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Water For Tea

The type of water used for brewing plays an enormously important role in the final flavour, clarity and colour of the liquor. While a tea brewed in one particular water may taste dull and flat, the same tea brewed in water from a different location can be wonderfully brisk and bright. All the ingredients of an individual water play their part in the brewing process – the natural minerals, the added chemicals such as chlorine and fluoride, the amount of oxygen, etc.

To remove unwanted solubles, mains water needs to be passed through some kind of filtration system. Some filtration systems add various salts and minerals to the water and these can create different problems. The most effective types work according to a process known as “reverse osmosis”, whereby the water is passed through a membrane which forces unwanted chemicals and other deposits out of the water molecules to leave water that is approximately 99.4 per cent pure.

LuYu, China’s first tea specialist, wrote his ‘Cha Chang’ (Classic of Tea) and recommended spring water as the best for tea because of its purity, freshness and high oxygen content. The poorest water for tea is water that has stood for any length of time and has therefore become lifeless and flat.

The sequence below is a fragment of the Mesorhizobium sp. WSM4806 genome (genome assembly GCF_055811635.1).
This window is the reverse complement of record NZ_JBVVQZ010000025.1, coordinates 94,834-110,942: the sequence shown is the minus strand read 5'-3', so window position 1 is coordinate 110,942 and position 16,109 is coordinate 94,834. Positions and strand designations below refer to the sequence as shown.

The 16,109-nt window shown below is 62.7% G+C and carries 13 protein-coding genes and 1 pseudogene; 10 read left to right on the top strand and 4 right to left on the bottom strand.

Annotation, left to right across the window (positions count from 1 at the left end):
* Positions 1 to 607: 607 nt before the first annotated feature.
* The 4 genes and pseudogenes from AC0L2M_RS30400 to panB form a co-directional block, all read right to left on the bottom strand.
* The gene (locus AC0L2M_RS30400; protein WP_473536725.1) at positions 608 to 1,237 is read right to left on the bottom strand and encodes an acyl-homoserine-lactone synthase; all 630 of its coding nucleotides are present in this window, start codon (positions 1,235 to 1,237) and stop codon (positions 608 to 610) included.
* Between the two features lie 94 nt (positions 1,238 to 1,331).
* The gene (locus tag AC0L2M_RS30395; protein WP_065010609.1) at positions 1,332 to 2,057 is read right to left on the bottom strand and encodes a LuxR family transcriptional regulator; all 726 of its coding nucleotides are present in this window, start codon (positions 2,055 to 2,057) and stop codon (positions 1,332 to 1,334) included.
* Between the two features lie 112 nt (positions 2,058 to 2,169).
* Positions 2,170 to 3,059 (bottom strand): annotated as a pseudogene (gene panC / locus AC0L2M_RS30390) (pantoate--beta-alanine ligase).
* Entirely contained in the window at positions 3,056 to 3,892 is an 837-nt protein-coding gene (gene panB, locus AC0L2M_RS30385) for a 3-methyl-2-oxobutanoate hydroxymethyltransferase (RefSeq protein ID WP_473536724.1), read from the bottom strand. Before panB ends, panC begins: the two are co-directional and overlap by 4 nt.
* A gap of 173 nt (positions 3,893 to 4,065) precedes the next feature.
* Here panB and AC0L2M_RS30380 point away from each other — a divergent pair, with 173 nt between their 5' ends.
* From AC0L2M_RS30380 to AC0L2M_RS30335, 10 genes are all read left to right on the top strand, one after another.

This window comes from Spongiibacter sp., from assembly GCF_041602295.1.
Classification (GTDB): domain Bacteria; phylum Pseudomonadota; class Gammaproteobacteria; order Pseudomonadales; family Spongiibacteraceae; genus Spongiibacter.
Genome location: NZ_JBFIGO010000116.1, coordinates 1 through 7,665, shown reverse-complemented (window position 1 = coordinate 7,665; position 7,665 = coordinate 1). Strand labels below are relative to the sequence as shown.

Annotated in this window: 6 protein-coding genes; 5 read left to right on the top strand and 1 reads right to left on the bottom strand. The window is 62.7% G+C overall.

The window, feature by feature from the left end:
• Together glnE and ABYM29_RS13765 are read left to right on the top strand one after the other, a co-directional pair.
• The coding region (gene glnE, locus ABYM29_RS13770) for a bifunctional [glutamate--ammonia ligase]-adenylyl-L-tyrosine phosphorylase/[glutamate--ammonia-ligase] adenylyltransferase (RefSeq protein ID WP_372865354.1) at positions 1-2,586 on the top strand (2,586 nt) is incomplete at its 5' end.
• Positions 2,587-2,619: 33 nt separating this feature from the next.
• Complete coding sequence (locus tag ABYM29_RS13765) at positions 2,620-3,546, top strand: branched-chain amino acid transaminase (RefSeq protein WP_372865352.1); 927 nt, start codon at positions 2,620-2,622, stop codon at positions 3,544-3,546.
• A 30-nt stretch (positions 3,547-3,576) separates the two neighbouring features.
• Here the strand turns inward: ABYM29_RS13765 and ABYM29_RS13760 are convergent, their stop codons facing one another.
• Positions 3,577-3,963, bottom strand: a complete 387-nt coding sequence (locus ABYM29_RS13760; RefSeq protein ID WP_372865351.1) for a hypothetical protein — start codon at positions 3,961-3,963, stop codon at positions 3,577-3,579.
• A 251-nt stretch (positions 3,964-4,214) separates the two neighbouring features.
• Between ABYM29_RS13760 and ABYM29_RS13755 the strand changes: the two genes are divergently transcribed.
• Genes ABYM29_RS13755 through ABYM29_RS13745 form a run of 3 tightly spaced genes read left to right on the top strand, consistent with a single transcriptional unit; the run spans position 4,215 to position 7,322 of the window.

Hard water which contains a high level of calcium is poor for most types of tea, deadening the flavour and causing a scum to form on the surface of the tea in the cup, as calcium carbonate reacts with oxygen to become calcium bicarbonate. The addition of acid to the tea helps to eliminate the bicarbonate ions, and so adding a drop or two of lemon juice prevents scum from being formed. Adding sugar to the tea also reduces the development of scum but most teas are better without sugar and so this is not recommended.

If soft water and permanently hard water (that contains calcium sulphate) are used for tea, the liquor is usually bright and clear and the flavour brisk and lively. If bottled water is used, a pH of 7 is ideal. But choose carefully since many types of bottled water contain salts and other minerals which can spoil the flavour of the tea in the same way as can some tap water.

(From The New Tea Companion by Jone Pettigrew & Bruce Richardson)

16 May, 2011

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